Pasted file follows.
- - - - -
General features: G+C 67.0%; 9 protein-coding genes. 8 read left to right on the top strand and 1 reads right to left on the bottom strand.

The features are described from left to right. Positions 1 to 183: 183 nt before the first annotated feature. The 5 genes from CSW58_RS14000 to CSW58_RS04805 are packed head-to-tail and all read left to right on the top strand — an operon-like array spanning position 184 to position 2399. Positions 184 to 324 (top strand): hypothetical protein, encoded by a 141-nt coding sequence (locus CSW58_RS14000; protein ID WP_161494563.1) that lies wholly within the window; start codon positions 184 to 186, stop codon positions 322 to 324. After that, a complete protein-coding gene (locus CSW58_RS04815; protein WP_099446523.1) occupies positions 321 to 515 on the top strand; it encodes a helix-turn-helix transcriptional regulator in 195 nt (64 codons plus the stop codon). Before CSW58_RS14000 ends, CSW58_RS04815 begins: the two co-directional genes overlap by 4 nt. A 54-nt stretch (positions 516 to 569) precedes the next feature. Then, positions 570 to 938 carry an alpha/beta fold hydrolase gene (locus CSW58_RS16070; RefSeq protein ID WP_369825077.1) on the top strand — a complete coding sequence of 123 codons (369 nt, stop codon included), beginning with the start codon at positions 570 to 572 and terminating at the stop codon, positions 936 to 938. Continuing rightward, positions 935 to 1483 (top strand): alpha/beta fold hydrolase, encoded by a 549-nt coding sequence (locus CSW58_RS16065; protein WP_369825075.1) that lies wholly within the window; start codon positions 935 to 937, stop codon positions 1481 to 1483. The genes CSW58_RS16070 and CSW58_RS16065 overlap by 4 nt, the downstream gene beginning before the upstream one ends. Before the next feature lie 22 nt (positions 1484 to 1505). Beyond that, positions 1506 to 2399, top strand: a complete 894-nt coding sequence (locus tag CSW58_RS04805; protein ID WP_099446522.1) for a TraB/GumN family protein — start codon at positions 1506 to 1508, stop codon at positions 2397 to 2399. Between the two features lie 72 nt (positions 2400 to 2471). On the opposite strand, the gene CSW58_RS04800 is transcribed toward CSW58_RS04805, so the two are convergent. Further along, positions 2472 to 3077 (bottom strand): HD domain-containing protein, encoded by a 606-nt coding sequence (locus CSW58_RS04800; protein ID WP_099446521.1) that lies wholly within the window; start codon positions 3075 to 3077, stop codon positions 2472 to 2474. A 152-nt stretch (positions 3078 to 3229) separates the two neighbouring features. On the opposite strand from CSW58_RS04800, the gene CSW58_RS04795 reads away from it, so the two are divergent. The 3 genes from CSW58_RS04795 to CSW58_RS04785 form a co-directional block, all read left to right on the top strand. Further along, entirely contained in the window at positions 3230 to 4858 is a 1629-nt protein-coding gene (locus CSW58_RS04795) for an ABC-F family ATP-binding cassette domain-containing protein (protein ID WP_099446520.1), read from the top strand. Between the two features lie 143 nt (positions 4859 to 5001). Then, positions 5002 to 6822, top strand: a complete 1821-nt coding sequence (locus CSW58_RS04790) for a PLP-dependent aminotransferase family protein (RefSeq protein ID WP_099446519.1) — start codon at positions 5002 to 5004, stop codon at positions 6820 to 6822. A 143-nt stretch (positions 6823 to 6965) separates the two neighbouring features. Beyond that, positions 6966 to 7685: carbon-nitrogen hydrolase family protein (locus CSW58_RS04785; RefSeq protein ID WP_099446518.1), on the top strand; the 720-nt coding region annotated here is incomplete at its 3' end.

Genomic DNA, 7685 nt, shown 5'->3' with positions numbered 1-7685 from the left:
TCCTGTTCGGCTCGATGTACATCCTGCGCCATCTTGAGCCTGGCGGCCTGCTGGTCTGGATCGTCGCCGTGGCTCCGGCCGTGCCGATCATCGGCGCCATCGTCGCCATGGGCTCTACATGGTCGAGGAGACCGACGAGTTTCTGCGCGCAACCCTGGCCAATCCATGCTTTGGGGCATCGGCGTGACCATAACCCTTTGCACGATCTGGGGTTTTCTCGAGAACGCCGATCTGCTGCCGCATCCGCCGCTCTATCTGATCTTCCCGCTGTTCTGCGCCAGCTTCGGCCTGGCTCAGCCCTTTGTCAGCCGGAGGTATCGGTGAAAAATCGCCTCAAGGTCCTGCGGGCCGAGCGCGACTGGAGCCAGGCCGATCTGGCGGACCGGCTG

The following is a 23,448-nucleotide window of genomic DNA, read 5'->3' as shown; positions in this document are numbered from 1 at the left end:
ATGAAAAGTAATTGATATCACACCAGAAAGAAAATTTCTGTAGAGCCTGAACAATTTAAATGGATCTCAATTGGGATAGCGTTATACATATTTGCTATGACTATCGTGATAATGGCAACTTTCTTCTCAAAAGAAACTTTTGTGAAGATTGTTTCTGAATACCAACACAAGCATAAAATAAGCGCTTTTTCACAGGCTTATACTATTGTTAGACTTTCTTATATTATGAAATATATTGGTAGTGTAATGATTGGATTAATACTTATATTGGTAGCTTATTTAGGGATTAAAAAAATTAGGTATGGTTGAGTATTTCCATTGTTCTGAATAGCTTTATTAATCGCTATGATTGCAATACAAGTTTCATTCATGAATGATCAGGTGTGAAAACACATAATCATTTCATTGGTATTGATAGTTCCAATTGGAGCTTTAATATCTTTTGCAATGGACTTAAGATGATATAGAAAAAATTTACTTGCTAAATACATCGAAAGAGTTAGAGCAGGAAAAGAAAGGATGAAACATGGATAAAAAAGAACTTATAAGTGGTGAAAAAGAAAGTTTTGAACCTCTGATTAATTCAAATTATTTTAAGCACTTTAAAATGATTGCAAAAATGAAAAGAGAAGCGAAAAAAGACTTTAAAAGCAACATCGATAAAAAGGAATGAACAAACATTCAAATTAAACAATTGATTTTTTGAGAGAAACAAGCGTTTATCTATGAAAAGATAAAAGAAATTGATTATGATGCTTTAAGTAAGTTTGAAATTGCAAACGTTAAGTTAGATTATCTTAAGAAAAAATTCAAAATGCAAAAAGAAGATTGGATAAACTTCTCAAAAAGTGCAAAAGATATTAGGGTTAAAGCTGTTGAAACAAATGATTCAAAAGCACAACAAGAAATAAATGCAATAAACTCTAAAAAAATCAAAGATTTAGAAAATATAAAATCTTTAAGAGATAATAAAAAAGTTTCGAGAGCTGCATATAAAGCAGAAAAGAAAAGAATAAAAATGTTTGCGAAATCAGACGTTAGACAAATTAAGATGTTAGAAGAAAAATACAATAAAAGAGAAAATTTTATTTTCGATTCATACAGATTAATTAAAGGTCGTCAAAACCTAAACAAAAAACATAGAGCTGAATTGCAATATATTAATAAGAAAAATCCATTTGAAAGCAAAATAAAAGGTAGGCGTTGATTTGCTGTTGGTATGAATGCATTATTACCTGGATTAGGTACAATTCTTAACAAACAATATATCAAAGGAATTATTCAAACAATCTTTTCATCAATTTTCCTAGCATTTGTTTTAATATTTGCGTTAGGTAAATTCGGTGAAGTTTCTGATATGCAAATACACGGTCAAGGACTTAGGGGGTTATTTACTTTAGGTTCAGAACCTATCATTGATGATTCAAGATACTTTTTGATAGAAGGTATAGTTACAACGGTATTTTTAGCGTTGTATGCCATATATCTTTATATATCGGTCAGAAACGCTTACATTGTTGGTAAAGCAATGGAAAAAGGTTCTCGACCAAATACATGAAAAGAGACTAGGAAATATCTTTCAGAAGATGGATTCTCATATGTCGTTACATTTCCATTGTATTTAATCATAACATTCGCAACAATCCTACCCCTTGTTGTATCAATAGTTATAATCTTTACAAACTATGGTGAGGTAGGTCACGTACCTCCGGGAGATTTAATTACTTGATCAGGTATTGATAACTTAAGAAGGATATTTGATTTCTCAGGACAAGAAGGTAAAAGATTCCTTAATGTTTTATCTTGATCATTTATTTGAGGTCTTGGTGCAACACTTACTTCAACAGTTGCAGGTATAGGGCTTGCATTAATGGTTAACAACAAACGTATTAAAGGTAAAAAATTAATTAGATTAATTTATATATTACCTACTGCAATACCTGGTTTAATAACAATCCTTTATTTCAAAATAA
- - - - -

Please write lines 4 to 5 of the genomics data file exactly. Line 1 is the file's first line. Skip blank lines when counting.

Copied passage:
TCCTGTTCGGCTCGATGTACATCCTGCGCCATCTTGAGCCTGGCGGCCTGCTGGTCTGGATCGTCGCCGTGGCTCCGGCCGTGCCGATCATCGGCGCCATCGTCGCCATGGGCTCTACATGGTCGAGGAGACCGACGAGTTTCTGCGCGCAACCCTGGCCAATCCATGCTTTGGGGCATCGGCGTGACCATAACCCTTTGCACGATCTGGGGTTTTCTCGAGAACGCCGATCTGCTGCCGCATCCGCCGCTCTATCTGATCTTCCCGCTGTTCTGCGCCAGCTTCGGCCTGGCTCAGCCCTTTGTCAGCCGGAGGTATCGGTGAAAAATCGCCTCAAGGTCCTGCGGGCCGAGCGCGACTGGAGCCAGGCCGATCTGGCGGACCGGCTG

The following is a 23,448-nucleotide window of genomic DNA, read 5'->3' as shown; positions in this document are numbered from 1 at the left end: